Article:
Sum of angles identities
6th September 2020
Recently whilst revisiting trigonometry I came across a neat way of proving the sum of angles identities shown below:
I have used these formulas a number of times in the past to solve problems but I had not thought much about how they came to be. It was not until I learnt the proof I will describe on this post that I finally acquired a solid intuition about what these equations mean.
We will only need two of the right-angled triangle definitions for this proof to work: sine and cosine of an angle.
From the image we can derive the two definitions:
- or written in terms of the opposite side:
- or written in terms of the adjacent side:
Draw a rectangle with a right triangle inside as shown in the image.
Assume the hypotenuse of the triangle is of length 1. We name the angle on the bottom left as and work out the lengths of the opposites and adjacent sides of the triangle using the definitions.
We now shift our attention to the triangle that emerged at the top left of the rectangle. We name the angle on the bottom left as and use the definitions to find the length of the opposite and adjacent sides of the triangle, having a hypotenuse of length .
To find the length of the sides of the triangle in the top right, we need to use the angles we currently know and the properties of right triangles. If we focus our attention on the corner of the red triangle touching the top of the rectangle, we can see that we have 3 angles that add up to 180°.
We can find the angle on the left by computing . Then we have a angle from the red triangle. And finally, as all these angles add up to 180° we can find the angle on the right by computing .
With and the hypotenuse of the right-angled triangle on the top right, we can calculate the length of the opposite and adjacent sides using the definitions of sine and cosine with the angle and having a hypotenuse of length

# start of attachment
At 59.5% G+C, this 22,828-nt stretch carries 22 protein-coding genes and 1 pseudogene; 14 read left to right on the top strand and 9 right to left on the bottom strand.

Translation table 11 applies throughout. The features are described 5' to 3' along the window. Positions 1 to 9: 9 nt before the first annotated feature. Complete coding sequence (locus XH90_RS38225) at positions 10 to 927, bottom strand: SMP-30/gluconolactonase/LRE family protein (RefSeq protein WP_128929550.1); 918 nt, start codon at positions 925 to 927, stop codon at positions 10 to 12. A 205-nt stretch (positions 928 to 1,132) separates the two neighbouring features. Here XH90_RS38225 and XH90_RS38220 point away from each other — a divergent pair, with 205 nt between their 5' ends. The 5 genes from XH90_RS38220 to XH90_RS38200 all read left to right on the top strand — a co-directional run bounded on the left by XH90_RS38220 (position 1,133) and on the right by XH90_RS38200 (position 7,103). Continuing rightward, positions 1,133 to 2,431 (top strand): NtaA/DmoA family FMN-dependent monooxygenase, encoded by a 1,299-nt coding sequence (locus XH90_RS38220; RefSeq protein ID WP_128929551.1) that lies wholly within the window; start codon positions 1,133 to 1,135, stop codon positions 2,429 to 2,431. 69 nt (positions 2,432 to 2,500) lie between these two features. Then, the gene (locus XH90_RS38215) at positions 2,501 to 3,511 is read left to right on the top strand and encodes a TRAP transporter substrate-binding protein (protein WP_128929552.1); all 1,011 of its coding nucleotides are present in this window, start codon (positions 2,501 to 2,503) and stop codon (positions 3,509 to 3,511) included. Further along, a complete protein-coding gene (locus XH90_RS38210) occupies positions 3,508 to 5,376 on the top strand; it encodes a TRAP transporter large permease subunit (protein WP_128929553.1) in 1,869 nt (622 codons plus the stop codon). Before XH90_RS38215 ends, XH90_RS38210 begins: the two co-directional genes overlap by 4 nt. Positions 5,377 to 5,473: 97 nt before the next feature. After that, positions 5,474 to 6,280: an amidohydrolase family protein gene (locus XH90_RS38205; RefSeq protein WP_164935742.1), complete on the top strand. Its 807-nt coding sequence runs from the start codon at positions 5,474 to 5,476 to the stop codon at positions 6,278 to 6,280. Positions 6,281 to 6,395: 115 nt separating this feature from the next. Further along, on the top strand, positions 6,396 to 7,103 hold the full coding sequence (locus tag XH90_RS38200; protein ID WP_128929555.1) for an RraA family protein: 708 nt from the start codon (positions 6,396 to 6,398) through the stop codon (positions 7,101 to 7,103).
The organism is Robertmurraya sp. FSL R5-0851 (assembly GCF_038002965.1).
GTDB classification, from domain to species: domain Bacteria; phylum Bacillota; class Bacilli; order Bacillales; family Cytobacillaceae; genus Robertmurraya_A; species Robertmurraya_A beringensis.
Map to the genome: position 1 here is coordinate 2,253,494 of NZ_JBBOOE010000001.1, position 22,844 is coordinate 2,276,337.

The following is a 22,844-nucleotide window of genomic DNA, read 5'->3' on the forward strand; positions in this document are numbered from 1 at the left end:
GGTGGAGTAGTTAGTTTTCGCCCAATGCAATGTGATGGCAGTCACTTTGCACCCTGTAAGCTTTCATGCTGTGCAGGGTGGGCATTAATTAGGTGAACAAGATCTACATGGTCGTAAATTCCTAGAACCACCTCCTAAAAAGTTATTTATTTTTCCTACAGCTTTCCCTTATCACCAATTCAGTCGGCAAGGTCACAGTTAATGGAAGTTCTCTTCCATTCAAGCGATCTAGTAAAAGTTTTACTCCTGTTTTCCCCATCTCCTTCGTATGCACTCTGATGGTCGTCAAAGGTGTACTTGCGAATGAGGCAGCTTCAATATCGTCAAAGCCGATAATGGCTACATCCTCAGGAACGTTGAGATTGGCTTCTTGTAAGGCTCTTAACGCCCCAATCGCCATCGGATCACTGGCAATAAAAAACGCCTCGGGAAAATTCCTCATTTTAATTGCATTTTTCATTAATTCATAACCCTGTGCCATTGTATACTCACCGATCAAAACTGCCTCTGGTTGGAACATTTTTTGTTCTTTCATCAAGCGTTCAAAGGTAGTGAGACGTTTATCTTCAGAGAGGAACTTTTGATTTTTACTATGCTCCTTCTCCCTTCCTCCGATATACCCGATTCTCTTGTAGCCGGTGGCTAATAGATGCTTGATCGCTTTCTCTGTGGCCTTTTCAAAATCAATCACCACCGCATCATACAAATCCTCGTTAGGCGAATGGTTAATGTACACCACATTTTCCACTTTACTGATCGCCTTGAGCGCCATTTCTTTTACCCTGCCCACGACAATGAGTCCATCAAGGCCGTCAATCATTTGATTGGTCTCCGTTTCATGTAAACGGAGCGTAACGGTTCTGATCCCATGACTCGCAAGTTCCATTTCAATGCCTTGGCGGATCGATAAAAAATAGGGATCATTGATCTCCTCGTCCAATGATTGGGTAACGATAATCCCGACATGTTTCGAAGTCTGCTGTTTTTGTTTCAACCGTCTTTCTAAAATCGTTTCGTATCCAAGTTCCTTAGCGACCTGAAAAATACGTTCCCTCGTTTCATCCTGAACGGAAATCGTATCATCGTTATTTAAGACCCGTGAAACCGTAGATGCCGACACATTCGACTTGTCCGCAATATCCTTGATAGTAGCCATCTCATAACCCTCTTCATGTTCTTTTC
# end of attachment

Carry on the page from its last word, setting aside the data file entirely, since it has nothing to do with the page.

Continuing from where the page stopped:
There are only two steps remaining to reach the goal of obtaining the lengths of all sides of the rectangle. Moreover, The right-angled triangle at the bottom will give use the remaining lengths.
Given that the bottom left corner of the triangle forms an angle of 90°, we can define the angle corresponding to the corner of the bottom triangle as .
Having the right angle and the angle described above, the remaining angle of the bottom triangle is equal to .
Now we can find the remaining lengths of the sides of the rectangle by calculating the opposite and adjacent sides of the bottom triangle using the definitions of sine and cosine with the angle .
Having found the total lengths of all four sides of the rectangle, we can use the fact that parallel sides have the same length to draw the following equivalences.
Equating the top and bottom sides:
Equating the left and right sides:
The equations above can be rewritten to reveal the sum of angles identities as shown earlier:
Trigonometry is a fundamental topic on mathematics as well as a prerequisite to subjects like calculus, physics or linear algebra. Having a good understanding of the trigonometric identities allows us to identify when these relations can be used in scenarios where angles are involved, such as when working with vectors in space. Luckily it is relatively easy to visualise trigonometric relations as we can draw triangles and other basic geometric shapes which allows to obtain intuition by using visual proofs.
- I highly recommend watching this excellent video from the YouTube account blackpenredpen where the instructor goes through this proof step by step on a whiteboard.
- Additionally the Wikipedia article about trigonometric identities is a good place to learn in more detail about the sum of angles and other identities.